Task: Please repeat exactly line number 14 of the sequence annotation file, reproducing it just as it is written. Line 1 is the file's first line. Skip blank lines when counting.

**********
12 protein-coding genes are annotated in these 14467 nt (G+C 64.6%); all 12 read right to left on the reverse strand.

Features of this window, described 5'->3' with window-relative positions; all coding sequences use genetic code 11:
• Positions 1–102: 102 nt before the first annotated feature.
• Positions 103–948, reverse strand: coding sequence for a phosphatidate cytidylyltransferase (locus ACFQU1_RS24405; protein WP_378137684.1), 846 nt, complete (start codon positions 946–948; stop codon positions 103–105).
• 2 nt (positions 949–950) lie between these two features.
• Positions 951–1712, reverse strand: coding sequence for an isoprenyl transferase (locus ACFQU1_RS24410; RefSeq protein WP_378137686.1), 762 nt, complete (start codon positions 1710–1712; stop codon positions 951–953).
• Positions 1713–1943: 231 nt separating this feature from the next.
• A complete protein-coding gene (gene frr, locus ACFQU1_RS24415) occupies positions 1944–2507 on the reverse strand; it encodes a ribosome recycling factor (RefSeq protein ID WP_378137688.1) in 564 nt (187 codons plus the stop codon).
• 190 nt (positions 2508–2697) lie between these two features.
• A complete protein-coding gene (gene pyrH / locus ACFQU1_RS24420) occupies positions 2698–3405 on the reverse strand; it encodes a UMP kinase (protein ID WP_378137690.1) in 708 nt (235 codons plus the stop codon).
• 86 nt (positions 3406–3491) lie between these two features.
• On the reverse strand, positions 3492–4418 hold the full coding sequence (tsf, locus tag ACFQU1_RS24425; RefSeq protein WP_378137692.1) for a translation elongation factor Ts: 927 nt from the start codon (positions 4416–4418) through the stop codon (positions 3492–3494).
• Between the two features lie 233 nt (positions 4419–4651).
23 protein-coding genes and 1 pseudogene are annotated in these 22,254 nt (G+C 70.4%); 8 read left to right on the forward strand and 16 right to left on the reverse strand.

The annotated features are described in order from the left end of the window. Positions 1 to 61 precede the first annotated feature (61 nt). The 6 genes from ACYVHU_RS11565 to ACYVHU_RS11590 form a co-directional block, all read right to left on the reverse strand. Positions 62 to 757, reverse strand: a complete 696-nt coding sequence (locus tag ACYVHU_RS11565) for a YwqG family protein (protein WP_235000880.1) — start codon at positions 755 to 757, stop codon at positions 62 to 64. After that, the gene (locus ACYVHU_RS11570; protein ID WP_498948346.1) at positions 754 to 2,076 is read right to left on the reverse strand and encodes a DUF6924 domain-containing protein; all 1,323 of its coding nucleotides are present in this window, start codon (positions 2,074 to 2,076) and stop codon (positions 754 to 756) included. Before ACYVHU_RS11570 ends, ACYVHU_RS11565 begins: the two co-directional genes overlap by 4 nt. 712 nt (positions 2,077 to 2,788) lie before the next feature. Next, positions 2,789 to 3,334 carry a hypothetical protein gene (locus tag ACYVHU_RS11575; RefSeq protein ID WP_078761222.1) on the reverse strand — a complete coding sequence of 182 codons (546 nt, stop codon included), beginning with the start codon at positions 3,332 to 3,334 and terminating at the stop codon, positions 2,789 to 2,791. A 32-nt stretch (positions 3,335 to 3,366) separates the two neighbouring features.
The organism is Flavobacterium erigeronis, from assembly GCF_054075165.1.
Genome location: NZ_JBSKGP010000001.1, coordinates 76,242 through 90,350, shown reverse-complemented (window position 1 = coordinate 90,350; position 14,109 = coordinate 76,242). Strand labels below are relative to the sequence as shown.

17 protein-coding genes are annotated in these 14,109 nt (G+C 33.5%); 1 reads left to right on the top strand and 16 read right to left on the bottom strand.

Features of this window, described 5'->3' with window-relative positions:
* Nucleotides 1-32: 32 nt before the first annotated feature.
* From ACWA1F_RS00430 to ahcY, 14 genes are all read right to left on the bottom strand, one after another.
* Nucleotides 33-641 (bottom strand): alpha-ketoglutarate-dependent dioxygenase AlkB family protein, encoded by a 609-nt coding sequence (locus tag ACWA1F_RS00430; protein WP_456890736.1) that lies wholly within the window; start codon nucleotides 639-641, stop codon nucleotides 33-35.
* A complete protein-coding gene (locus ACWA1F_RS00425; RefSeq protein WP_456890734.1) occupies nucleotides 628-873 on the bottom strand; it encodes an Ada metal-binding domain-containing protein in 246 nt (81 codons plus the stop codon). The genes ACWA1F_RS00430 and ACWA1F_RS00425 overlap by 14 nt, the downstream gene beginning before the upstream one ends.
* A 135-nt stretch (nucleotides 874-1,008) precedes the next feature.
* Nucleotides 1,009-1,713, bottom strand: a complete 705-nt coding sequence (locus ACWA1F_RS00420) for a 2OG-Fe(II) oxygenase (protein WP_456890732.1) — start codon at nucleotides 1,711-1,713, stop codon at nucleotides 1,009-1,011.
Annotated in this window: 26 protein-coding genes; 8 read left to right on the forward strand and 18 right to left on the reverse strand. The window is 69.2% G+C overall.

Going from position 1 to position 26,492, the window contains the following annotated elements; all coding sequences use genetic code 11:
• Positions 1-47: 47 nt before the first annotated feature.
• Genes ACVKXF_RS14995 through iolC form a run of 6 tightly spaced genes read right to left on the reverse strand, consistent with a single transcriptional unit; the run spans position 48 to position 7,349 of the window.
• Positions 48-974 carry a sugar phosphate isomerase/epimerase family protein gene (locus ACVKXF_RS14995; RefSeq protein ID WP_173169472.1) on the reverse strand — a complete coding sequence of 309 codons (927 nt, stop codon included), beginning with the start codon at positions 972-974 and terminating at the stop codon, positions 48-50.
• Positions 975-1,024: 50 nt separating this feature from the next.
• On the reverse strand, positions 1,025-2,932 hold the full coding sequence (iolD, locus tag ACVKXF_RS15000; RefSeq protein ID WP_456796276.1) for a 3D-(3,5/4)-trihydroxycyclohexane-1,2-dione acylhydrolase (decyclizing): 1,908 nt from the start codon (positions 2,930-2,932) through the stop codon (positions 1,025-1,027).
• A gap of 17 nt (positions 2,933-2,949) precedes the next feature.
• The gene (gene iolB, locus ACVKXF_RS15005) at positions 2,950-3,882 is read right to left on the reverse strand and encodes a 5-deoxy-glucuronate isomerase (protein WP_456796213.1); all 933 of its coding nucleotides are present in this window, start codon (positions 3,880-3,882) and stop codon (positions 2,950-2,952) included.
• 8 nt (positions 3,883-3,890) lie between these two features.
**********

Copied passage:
23 protein-coding genes and 1 pseudogene are annotated in these 22,254 nt (G+C 70.4%); 8 read left to right on the forward strand and 16 right to left on the reverse strand.